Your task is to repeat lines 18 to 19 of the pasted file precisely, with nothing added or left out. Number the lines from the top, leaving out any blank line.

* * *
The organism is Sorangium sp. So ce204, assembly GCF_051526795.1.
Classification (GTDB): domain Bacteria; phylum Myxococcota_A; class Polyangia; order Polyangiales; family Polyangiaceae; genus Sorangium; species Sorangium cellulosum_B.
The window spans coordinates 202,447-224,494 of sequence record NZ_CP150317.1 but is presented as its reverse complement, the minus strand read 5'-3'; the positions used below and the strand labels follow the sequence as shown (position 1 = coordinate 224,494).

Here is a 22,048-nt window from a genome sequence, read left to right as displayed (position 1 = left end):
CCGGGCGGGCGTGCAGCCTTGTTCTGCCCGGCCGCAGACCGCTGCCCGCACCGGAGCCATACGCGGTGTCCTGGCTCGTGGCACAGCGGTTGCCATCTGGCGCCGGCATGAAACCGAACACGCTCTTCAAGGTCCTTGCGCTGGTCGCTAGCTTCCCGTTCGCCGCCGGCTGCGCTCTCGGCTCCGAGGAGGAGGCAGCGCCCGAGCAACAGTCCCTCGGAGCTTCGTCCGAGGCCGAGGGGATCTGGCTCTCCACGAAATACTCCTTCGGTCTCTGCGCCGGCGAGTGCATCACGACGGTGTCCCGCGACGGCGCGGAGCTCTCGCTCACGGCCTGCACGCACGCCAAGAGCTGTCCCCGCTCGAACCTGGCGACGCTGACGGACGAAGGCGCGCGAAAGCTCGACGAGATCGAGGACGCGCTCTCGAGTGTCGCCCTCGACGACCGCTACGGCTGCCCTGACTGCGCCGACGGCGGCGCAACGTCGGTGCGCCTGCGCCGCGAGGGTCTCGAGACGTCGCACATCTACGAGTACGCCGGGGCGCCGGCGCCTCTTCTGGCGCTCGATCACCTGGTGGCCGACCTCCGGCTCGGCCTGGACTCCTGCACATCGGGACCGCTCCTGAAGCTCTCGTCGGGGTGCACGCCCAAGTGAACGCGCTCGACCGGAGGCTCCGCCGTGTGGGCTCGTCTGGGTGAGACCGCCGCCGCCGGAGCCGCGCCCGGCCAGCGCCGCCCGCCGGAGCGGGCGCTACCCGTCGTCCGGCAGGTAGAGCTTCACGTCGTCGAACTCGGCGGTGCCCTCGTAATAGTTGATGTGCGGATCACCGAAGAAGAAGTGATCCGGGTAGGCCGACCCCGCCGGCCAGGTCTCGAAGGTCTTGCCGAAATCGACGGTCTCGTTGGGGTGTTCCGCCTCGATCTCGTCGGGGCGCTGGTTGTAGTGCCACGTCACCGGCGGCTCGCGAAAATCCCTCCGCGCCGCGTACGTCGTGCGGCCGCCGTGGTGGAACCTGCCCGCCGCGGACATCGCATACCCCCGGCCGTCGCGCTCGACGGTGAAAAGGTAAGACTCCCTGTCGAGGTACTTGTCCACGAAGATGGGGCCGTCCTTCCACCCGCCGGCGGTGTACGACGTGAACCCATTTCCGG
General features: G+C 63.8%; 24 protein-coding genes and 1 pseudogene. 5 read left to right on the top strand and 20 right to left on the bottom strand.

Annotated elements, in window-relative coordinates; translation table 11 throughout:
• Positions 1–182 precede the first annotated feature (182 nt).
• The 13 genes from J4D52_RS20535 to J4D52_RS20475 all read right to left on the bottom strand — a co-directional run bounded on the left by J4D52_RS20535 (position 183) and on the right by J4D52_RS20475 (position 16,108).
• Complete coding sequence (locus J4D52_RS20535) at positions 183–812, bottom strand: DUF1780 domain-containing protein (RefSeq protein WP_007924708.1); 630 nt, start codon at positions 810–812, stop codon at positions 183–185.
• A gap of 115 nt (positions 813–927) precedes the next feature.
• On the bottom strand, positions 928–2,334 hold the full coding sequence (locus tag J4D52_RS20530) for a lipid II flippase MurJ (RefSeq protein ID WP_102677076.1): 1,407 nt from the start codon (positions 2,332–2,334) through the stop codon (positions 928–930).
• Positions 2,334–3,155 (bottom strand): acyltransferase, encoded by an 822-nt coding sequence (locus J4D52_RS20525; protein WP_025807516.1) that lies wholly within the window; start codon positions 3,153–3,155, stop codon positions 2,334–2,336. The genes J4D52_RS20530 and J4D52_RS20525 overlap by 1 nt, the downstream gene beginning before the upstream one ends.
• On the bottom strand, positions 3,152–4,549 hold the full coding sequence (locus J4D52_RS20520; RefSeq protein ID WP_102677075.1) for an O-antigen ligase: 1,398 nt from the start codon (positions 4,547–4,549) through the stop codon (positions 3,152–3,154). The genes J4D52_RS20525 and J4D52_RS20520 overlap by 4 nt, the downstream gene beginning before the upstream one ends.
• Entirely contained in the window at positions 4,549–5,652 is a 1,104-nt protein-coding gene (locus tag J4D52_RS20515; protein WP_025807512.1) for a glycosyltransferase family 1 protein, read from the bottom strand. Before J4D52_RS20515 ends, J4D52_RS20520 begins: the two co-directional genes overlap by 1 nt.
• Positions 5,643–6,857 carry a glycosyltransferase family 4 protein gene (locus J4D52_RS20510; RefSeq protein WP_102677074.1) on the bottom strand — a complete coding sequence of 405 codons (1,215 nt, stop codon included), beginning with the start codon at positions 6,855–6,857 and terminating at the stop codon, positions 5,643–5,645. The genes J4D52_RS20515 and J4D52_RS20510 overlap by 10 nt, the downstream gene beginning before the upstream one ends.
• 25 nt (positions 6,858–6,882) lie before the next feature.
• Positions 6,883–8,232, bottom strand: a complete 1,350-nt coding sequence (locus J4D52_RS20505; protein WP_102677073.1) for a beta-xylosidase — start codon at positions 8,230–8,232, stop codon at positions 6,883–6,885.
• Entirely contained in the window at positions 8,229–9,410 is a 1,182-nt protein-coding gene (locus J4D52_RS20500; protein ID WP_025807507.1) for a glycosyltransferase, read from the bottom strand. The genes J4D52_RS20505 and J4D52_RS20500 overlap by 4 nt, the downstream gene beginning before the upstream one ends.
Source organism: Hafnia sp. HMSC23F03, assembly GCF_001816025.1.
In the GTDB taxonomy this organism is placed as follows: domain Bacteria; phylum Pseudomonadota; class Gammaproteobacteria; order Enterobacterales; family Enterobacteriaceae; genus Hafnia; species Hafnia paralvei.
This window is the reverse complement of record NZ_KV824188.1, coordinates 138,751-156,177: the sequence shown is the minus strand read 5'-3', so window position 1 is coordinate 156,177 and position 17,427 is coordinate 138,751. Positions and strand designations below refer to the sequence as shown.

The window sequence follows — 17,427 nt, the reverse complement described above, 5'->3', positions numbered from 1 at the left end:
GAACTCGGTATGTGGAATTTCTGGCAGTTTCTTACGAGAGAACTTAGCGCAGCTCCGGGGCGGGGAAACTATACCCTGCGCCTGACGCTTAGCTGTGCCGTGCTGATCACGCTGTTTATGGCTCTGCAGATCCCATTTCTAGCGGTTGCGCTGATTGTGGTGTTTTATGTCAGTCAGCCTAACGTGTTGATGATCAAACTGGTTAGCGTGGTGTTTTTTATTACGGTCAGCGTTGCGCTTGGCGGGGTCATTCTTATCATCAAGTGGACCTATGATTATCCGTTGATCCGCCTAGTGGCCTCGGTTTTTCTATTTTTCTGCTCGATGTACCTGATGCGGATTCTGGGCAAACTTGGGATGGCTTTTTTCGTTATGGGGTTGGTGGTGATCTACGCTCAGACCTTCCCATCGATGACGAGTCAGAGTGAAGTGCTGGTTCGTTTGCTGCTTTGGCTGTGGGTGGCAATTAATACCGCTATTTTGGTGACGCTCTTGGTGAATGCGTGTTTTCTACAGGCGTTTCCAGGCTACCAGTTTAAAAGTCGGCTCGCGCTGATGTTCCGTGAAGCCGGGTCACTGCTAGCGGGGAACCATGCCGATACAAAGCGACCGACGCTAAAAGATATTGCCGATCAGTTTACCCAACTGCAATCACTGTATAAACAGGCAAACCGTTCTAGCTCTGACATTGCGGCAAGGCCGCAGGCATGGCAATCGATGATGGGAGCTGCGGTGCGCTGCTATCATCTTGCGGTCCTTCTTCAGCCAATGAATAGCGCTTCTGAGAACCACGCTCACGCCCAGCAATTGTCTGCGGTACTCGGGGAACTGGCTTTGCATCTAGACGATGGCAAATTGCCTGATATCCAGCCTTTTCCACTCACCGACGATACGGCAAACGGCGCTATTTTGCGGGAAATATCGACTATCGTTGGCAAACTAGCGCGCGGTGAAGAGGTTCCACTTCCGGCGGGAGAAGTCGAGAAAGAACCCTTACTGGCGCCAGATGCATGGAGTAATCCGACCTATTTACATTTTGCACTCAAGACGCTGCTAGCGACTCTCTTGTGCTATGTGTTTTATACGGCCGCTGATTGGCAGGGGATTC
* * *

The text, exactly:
• Positions 6,883–8,232, bottom strand: a complete 1,350-nt coding sequence (locus J4D52_RS20505; protein WP_102677073.1) for a beta-xylosidase — start codon at positions 8,230–8,232, stop codon at positions 6,883–6,885.
• Entirely contained in the window at positions 8,229–9,410 is a 1,182-nt protein-coding gene (locus J4D52_RS20500; protein ID WP_025807507.1) for a glycosyltransferase, read from the bottom strand. The genes J4D52_RS20505 and J4D52_RS20500 overlap by 4 nt, the downstream gene beginning before the upstream one ends.